With barely 24 hours left to reach a consensus at the ongoing climate change summit in Poland, four big oil and gas manufacturing countries have expressed their disagreement. Amidst looming uncertainty, China again reiterated its commitment to honor the climate deal.
Addressing delegates at the summit, Xie Zhenhua, China's Special Representative on Climate Change said, we will keep supporting multilateralism and firmly adhere to the path of green and low carbon development. “China will fulfill its commitment 100 percent,” he said.
China has drastically reduced emissions and met carbon intensity goals three years early, meeting a crucial climate goal. Massive use of renewable, afforestation and a series of reforms are helping the country massively curtail greenhouse gas emissions.
For China, the recently launched carbon emission trading scheme (ETS) has become a game changer. Surpassed the European Union's ETS, the scheme has become the world's largest.
At present, the country's ETS has been implemented in seven pilot regions and opened up for energy and cement sector. Xie maintained during his address that a consensus is needed to save the planet from rising temperature.
“All parties should fulfill their commitments under the Climate Change Convention and the Paris Agreement without compromise, strengthen their actions before and after 2020,” he added.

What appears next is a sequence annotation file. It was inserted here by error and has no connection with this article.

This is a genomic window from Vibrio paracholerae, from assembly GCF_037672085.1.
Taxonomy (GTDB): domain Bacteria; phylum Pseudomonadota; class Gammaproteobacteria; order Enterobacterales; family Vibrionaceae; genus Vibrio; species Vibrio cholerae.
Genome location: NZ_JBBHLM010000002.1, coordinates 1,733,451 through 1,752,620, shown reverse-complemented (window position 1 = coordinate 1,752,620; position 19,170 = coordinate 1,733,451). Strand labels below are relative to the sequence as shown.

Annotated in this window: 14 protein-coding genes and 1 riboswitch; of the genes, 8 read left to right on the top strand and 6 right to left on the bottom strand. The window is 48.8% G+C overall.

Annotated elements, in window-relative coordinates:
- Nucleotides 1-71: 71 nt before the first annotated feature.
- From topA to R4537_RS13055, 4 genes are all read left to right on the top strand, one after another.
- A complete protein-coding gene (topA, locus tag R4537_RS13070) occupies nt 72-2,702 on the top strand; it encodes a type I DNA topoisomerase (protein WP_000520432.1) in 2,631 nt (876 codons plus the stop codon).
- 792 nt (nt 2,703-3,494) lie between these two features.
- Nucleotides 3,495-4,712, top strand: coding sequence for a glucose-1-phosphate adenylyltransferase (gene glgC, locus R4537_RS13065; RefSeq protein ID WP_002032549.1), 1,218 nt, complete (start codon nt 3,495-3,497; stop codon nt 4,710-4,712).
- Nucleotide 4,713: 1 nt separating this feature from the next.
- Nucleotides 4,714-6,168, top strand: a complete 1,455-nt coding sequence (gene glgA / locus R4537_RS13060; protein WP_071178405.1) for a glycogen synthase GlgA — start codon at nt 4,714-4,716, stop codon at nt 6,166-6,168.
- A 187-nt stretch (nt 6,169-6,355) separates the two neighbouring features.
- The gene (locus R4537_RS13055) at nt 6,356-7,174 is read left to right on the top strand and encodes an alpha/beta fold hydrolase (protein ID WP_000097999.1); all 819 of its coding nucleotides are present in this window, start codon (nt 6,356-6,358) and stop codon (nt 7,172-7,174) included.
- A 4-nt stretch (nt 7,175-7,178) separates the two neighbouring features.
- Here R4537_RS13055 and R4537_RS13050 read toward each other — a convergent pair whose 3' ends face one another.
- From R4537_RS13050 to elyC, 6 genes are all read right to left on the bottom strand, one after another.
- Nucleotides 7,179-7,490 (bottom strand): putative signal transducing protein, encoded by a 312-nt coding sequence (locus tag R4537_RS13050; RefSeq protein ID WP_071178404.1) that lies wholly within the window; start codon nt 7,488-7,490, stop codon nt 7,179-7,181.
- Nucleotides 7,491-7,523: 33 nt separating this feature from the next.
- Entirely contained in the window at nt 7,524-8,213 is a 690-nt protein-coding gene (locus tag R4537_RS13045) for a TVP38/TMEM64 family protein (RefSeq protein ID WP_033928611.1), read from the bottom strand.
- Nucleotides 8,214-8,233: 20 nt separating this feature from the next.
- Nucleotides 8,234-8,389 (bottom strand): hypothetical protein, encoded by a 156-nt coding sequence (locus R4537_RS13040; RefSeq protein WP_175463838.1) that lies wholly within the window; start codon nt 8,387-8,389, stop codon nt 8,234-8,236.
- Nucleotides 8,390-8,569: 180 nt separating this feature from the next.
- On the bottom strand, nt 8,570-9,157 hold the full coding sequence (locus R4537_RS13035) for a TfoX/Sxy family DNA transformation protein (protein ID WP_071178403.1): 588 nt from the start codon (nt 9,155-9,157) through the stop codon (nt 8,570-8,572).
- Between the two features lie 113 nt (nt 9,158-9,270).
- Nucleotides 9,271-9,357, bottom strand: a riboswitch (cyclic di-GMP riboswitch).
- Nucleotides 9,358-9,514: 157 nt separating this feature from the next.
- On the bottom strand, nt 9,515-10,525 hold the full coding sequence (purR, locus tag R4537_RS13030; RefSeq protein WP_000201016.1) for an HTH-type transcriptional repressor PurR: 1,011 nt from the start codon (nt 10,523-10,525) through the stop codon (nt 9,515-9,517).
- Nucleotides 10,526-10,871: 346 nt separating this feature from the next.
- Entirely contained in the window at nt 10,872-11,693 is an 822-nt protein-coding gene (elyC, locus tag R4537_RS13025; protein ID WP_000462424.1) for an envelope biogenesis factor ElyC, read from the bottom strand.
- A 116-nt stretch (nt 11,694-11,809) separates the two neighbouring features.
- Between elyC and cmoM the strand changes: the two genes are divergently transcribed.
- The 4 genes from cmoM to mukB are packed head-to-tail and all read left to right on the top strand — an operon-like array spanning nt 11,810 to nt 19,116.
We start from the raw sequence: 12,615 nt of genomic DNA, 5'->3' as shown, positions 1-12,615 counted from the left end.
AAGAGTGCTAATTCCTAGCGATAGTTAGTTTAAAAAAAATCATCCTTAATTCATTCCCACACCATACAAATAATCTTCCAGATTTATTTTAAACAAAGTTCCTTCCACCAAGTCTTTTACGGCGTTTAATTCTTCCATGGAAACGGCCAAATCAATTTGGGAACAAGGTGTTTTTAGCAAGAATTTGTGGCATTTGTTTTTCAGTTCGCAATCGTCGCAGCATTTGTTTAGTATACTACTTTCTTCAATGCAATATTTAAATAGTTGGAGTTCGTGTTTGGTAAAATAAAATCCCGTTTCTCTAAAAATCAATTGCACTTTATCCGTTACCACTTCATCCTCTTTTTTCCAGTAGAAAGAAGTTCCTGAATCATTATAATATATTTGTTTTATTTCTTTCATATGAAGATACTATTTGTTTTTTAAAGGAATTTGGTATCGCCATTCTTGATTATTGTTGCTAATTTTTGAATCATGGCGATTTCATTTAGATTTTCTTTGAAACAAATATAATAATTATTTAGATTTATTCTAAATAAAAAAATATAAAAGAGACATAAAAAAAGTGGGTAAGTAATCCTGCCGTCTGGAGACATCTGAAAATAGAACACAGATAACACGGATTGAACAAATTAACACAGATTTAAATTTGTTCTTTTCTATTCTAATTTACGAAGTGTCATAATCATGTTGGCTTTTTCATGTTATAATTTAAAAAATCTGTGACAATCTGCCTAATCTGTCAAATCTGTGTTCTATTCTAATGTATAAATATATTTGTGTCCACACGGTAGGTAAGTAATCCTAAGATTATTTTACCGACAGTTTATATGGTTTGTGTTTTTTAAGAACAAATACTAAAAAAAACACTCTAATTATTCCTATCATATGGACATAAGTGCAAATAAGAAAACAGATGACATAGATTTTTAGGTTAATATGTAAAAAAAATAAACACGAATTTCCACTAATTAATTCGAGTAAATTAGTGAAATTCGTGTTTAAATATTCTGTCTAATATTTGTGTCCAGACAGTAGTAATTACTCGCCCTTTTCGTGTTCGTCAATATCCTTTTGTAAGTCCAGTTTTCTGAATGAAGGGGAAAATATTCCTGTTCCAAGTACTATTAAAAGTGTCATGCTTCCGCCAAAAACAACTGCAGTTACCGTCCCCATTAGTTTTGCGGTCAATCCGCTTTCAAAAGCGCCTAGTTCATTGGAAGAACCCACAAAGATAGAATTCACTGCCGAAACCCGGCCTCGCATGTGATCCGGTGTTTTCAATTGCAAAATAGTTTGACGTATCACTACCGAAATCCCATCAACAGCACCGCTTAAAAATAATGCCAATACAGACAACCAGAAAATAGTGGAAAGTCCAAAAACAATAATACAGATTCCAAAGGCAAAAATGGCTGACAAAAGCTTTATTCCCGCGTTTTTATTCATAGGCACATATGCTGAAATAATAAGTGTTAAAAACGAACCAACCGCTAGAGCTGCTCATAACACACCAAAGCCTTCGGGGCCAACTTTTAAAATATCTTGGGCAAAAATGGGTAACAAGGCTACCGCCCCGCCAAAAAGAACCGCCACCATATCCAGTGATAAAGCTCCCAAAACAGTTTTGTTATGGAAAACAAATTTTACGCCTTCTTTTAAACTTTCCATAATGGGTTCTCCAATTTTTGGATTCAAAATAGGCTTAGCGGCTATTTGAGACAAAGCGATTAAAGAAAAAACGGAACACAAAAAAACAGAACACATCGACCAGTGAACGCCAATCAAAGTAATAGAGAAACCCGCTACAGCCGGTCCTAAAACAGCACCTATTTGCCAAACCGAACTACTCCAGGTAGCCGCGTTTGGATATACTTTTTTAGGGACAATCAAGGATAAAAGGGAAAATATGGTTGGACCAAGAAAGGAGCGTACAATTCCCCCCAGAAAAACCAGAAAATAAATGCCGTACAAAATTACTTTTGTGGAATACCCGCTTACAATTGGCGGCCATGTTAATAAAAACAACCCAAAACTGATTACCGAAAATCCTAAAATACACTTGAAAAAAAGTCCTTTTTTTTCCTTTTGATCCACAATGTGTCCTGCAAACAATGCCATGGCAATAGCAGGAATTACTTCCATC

“We look forward to the completion of the negotiation on the implementation of rules, as scheduled in Katowice.”
Around 198 countries are attending the climate change conference and are working together to prepare a “rulebook” to implement the Paris Agreement. The agreement mandates a massive reduction in emissions and seeks country's commitment to meet climate goals.
At Paris, countries agreed to keep the global temperature rise within two degrees Celsius. In October, Intergovernmental Panel for Climate Change (IPCC) released a scientific report underlining 1.5 degrees Celsius target is achievable.
While the U.S., Saudi Arabia, Kuwait, and Russia have refused to accept scaled up action needed to meet 1.5 degrees Celsius target, China's firm stand comes as a boost to climate talks.
Xie also hinted that for developing countries, the paucity of funds acts as a hindrance to meet climate goals.
At the Copenhagen climate change summit, developed countries agreed to raise a fund of 100 billion U.S. dollars to help developing countries mitigate the impact of temperature rise. The commitment remains unfulfilled and the issue was brought up again at Doha talks.